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The Ruff Report: A recap of news about dog (Sept. 21 to 27, 2008)

VOLUME 1, PAGE 6
September 21 TO 27, 2008

Owners urged to vaccinate dogs against parvo

Isolated outbreaks of the potentially deadly parvovirus are being reported across the United States, and veterinarians and health officials are warning dog owners to make sure their pets are vaccinated.


Increased incidences of the virus have been reported in California, Indiana, Massachusetts, Minnesota, New York and Oregon.


Puppies and elderly dogs are especially susceptible to the highly contagious virus that causes acute intestinal inflammation and leads to severe diarrhea, vomiting and lethargy.


Ronald Schultz, a professor in the University of Wisconsin School of Veterinary Medicine's pathobiological sciences department in Madison, told ABC News that dogs should have a series of parvo vaccinations when they are puppies. "We believe that every puppy should receive what we call the core vaccines, and parvo is one of the cores," he said.


Parvovirus is most often spread by fecal contamination, Schultz explained. A dog can walk over the infection while playing outside, lick its paws and become infected. The virus can live in soil for at least a year.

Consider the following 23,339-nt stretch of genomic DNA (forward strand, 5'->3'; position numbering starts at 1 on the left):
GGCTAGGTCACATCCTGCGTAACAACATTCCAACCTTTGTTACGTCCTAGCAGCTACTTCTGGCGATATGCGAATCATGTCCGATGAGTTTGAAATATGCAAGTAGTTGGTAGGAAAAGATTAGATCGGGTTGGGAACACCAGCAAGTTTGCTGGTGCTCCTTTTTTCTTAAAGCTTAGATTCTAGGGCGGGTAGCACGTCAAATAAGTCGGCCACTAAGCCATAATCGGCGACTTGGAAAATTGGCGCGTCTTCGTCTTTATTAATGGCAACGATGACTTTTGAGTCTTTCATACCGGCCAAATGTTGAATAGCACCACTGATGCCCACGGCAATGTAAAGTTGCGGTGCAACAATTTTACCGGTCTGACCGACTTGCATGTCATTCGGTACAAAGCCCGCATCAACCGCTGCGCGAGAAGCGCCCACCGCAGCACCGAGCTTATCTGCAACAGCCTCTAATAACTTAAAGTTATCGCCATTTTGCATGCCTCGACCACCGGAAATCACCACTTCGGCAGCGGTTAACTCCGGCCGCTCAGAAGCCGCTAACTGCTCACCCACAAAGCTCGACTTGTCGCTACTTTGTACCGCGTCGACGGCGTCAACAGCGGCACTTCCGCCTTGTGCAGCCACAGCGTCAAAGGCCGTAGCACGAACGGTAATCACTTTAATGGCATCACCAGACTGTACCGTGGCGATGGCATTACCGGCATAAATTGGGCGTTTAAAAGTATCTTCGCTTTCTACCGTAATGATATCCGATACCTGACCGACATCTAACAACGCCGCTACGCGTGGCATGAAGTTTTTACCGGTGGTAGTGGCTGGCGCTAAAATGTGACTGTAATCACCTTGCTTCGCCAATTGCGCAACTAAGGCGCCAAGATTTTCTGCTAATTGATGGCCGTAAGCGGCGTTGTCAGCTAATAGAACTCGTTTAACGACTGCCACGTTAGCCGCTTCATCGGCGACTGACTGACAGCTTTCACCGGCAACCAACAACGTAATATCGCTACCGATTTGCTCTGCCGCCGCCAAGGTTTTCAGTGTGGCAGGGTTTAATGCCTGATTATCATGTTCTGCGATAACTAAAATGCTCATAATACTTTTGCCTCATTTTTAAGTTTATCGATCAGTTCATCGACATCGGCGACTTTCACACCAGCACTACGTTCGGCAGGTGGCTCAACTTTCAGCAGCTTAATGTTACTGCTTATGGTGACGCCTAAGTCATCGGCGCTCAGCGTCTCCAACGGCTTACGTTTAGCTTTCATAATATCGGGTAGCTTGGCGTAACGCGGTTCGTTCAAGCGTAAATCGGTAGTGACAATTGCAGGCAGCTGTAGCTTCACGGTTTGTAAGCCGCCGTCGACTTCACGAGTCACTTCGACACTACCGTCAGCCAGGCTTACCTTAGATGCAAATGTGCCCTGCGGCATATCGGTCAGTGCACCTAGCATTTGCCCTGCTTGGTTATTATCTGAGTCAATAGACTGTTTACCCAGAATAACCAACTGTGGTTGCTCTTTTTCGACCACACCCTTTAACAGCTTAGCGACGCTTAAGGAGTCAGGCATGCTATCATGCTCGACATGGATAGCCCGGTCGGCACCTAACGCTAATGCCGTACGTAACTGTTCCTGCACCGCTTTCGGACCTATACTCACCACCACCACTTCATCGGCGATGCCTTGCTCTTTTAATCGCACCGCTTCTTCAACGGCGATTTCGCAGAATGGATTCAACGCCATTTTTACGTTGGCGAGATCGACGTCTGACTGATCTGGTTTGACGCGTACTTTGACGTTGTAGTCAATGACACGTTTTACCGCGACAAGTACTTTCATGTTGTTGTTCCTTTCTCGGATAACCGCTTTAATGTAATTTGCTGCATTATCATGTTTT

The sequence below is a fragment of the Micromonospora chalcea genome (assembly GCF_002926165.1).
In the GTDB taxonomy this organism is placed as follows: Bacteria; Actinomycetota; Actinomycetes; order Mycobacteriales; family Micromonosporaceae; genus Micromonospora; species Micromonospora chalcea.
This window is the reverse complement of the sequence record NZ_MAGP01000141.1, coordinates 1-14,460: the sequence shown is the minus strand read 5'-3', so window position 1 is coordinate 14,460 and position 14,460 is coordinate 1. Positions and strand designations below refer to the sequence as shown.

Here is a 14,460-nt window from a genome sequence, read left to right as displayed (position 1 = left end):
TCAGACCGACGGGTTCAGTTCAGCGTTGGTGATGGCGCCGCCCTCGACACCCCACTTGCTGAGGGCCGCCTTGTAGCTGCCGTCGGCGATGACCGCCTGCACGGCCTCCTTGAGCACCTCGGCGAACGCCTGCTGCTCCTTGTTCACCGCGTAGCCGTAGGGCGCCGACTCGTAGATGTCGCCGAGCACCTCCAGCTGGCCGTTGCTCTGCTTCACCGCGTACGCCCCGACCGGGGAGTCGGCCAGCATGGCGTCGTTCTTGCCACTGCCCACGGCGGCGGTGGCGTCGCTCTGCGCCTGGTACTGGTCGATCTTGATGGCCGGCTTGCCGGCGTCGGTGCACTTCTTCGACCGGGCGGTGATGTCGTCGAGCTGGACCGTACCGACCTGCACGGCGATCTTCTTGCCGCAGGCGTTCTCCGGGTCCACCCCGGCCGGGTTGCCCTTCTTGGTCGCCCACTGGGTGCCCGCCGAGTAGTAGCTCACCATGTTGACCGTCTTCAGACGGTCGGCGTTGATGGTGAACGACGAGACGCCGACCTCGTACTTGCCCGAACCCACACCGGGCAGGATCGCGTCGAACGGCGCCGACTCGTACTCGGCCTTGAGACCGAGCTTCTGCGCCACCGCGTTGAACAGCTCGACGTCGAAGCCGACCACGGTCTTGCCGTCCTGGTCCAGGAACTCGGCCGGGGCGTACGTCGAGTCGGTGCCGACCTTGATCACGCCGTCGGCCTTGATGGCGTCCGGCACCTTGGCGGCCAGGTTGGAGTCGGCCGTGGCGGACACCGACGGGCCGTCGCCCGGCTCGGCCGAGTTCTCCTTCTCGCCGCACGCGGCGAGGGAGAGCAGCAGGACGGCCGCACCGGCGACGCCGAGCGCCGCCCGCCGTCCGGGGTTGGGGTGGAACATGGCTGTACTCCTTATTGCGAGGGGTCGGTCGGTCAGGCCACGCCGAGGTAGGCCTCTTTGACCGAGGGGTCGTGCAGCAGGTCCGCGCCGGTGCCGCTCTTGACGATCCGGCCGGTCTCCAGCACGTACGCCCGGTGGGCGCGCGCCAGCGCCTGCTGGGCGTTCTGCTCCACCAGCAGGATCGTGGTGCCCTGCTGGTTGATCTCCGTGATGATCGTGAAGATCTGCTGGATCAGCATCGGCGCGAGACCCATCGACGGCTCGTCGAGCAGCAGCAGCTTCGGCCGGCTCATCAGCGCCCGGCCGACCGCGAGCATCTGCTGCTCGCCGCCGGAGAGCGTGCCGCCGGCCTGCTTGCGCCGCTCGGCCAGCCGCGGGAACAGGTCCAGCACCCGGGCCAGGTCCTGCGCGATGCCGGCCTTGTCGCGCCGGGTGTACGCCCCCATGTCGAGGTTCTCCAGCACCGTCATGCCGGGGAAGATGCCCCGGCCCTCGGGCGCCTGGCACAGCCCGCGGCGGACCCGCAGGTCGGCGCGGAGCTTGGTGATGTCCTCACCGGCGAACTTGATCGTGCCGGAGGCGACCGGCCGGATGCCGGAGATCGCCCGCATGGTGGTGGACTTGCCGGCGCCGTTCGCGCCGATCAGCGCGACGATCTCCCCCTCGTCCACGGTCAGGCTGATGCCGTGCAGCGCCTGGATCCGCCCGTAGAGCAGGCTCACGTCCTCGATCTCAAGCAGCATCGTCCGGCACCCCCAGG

Puppies should have a minimum of three vaccinations with the last one coming between 14 and 16 weeks of age, Schultz said.


The United States has one of the highest rates of animal vaccination in the world, Schultz said, but shelter data shows that only 50 percent of puppies have been vaccinated.


The cost of the vaccine is about $20 while the cost of treating an animal with the illness can range from $1,000 to $2,000, veterinarians say.


"Parvovirus is a devastating disease for your pet and is frustrating, difficult and expensive to treat," Dr. Nandini Jayaram, who practices at Capeway Veterinary Hospital in Fairhaven, Massachusetts, told SouthCoastToday.com.


Jayaram urges people to clean up after their dogs. "A sniff, a lick of the nose and your dog is potentially exposed to a deadly virus," she said. "I've counted dozens of stools in the three miles that I often walk."


Locations were dogs have been reported with parvo virus include:


  • The animal control shelter in Rochester, Minnesota, where five dogs have died since Sept. 11. The shelter remains closed and dogs have been quarantined, the Post-Bulletin of Minnesota reports. Fifteen dogs at the shelter have been vaccinated and the shelter is being disinfected.
  • A dog park in Escondido, California, where a stray dog died. The park has been shut down and will reopen after it is disinfected, KFMB-TV News 8 in San Diego reports.
  • A section of southeastern Massachusetts, where Capeway Veterinary Hospital in Fairhaven says it has treated 11 cases since January, SouthCoastToday.com reports.